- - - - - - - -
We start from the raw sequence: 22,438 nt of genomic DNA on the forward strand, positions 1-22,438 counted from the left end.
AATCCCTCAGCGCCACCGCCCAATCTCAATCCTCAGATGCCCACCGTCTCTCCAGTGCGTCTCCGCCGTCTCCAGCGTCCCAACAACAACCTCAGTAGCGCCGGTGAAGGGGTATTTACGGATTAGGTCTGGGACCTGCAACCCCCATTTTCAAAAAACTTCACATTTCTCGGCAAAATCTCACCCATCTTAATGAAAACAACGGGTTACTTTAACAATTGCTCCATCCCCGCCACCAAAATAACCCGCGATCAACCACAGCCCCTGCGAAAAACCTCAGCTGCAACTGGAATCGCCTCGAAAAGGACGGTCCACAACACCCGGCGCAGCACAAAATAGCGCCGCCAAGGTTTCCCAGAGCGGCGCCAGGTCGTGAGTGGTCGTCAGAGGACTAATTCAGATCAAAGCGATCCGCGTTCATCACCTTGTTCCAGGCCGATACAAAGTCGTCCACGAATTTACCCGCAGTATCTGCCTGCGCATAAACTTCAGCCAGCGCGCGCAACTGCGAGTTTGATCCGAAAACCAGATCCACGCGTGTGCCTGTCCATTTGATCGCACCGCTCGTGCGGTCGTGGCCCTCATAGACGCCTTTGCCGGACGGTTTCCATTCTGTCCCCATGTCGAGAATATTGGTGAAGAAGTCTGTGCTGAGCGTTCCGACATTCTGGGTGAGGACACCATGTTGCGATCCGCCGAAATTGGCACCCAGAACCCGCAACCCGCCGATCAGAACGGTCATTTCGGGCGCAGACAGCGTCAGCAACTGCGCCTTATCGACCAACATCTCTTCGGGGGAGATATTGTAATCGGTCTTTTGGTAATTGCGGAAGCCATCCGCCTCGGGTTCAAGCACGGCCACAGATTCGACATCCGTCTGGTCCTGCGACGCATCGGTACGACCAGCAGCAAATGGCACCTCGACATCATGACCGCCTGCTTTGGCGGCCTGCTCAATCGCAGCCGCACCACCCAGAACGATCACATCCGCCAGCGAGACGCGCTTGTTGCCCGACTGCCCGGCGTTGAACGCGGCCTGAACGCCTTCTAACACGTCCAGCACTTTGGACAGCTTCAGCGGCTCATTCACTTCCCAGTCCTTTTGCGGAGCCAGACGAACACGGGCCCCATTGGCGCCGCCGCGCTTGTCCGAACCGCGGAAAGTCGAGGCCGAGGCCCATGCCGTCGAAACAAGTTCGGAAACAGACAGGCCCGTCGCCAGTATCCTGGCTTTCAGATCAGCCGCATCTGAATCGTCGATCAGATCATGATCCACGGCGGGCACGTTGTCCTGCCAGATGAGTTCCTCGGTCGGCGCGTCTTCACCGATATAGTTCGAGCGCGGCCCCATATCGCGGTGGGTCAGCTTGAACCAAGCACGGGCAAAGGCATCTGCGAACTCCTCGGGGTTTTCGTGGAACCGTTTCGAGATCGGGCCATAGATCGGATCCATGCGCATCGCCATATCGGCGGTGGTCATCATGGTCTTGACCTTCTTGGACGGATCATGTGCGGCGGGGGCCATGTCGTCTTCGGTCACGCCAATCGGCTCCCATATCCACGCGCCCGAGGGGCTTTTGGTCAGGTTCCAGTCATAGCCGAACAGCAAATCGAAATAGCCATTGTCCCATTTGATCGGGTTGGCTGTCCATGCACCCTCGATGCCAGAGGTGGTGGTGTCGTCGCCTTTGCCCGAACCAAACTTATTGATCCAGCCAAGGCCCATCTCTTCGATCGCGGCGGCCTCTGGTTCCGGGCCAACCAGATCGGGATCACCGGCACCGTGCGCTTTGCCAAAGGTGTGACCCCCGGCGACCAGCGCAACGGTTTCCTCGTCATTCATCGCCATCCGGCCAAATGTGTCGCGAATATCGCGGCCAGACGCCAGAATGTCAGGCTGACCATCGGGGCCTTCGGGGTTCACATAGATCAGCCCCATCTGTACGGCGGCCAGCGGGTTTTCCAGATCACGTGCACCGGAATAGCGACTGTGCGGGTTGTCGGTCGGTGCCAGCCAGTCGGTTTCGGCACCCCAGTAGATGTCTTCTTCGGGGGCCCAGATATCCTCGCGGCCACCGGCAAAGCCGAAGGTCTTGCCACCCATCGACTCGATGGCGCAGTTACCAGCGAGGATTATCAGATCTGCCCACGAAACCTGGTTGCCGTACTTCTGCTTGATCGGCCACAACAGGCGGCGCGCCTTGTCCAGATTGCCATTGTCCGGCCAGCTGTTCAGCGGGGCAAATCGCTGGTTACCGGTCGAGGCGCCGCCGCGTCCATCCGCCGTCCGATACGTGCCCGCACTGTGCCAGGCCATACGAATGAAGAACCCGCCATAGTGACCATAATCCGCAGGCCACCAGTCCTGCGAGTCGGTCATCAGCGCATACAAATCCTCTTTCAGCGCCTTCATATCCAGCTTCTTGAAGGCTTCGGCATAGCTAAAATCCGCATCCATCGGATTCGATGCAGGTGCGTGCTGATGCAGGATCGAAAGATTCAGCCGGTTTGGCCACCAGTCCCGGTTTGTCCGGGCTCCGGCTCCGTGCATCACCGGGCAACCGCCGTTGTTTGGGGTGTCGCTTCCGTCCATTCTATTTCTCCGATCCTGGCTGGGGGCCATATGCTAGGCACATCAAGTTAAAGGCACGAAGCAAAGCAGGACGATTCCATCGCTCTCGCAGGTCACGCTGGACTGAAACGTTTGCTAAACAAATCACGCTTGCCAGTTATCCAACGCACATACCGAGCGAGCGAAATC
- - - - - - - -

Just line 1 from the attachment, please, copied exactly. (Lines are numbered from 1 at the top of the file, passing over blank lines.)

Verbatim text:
We start from the raw sequence: 22,438 nt of genomic DNA on the forward strand, positions 1-22,438 counted from the left end.